By a "Royal Deed of Declaration," dated 29th June, 1847, it is provided for these— "That the said Ojibway Indians and their posterity for ever, shall possess and enjoy and at all times hereafter continue to possess and enjoy the said above tract of land (the Bruce peninsula), or the proceeds of the sale thereof — for the use and benefit of the said Ojibway Indians and their posterity." As a result of the provisions of this deed, when the lands in the peninsula ultimately came into the market, the sale was under the control of the Indian Department, the proceeds of the sales being funded and the interest thereon paid to the Indians, instead of a fixed annuity, as it otherwise would have been, according to the generality of Indian treaties. In many ways the settlers who took up lands in the peninsula would have preferred that the lands had been sold by the Crown Lands Department, as were the other lands in the county of Bruce. The method adopted has, however, been a source of benefit, to those wards of the government, the Indians interested. All the lands in the peninsula and adjacent islands, being those mentioned in the deed above referred to, have gradually been surrendered to the Crown, with the exception of the Indian reserves. Of these reserves there is one at the mouth of the Saugeen River, one at Chief's Point on Lake Huron, one at Cape Croker on the Georgian Bay, and a reserve for hunting purposes in the township of St. Edmunds. The process of surrender has been effected under various treaties, which will be briefly referred to.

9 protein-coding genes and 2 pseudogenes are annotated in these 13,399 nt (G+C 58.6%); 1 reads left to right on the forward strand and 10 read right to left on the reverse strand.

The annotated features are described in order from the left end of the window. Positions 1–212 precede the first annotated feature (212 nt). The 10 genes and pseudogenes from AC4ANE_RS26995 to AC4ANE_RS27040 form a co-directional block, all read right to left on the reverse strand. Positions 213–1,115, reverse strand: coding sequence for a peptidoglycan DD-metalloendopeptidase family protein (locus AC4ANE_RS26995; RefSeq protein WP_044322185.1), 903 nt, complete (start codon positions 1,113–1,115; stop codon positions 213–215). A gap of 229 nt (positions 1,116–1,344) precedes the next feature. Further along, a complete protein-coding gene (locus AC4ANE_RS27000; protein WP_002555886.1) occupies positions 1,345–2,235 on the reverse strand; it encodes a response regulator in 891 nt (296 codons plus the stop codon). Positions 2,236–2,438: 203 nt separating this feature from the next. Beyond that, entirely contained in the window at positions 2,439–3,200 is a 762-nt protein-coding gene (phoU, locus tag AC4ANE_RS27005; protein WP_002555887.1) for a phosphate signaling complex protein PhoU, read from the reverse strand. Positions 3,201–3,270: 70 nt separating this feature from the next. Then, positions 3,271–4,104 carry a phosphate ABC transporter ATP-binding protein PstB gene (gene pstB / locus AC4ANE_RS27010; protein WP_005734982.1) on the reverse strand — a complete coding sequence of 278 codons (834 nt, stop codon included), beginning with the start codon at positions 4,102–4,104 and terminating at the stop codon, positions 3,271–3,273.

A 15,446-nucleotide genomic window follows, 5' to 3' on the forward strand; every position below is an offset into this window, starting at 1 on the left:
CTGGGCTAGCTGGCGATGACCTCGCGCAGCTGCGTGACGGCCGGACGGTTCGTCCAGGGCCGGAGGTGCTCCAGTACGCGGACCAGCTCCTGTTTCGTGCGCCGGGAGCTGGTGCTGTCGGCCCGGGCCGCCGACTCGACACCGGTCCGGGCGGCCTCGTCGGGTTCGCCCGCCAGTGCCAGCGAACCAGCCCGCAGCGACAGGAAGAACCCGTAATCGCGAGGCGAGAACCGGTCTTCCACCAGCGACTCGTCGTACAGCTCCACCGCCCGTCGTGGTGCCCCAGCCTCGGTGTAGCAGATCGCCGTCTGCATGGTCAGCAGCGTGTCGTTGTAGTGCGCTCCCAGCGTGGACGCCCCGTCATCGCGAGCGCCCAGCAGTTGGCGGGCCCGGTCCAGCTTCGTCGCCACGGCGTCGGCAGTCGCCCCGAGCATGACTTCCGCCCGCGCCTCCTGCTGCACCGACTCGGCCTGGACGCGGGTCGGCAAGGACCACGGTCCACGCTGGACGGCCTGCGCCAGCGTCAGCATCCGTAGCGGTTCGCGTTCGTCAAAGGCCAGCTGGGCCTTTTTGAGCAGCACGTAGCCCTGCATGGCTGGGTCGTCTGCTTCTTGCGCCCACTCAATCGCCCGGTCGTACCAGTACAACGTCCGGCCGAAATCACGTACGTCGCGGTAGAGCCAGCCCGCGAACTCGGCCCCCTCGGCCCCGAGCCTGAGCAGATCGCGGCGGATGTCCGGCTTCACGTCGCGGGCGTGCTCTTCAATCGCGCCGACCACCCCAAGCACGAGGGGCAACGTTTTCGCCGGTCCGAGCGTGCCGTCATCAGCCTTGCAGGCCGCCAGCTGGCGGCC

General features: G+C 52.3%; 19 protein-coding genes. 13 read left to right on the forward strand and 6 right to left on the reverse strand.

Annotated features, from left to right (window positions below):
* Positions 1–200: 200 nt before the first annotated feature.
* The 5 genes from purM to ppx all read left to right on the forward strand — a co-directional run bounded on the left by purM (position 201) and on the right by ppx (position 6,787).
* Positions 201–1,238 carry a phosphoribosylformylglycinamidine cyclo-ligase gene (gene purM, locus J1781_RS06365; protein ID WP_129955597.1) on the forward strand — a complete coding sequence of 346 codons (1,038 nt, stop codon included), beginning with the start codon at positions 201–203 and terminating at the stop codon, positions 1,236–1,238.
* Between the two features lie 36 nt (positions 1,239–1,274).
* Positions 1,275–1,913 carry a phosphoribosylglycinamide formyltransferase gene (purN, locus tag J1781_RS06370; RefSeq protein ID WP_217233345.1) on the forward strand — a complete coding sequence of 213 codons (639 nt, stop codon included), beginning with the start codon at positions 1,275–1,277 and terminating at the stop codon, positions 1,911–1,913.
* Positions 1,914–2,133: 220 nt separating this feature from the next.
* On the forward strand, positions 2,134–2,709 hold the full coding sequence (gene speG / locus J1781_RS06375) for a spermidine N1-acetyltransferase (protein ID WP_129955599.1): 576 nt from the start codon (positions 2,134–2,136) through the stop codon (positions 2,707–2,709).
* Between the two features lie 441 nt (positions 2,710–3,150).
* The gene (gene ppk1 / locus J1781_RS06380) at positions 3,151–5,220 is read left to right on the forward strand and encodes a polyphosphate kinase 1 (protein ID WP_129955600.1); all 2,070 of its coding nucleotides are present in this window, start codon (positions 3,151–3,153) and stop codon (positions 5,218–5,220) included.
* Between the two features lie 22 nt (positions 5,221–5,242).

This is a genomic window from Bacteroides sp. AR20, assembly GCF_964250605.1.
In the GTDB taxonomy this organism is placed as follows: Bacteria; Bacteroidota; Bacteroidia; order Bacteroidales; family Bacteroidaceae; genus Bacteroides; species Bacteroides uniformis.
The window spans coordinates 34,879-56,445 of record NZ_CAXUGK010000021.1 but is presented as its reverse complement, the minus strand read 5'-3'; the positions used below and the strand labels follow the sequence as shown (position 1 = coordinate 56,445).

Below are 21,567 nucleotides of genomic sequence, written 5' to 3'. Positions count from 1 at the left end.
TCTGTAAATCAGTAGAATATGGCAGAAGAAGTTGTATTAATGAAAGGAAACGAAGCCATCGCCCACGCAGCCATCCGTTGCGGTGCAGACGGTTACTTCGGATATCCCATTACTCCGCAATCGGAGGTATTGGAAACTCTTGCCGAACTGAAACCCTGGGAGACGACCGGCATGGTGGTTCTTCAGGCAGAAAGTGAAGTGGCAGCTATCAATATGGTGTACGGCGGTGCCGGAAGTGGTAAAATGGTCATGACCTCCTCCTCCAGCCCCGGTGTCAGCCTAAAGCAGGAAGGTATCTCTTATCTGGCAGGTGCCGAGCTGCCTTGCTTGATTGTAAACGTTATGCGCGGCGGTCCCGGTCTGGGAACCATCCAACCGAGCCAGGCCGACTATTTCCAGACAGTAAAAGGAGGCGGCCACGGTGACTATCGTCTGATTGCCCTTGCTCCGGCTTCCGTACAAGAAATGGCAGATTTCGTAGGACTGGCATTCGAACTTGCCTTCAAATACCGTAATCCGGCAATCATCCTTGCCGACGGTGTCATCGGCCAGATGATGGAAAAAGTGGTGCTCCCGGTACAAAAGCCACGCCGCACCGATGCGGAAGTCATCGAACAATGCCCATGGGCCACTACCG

The first land to be surrendered was that part of the "Half-mile Strip" now included in the townships of Arran and Derby. This was on September 2nd, 1851. It was made for the purpose of obtaining a direct road, which the government agreed to open, between the Saugeen and the Newash (Owen Sound) reservations. The negotiations for the ceding of this small strip took a long time, four years or so. Long after the surrender the Indians complained of not receiving satisfactory compensation for the lands sold, inasmuch as a direct road was not opened until 1866.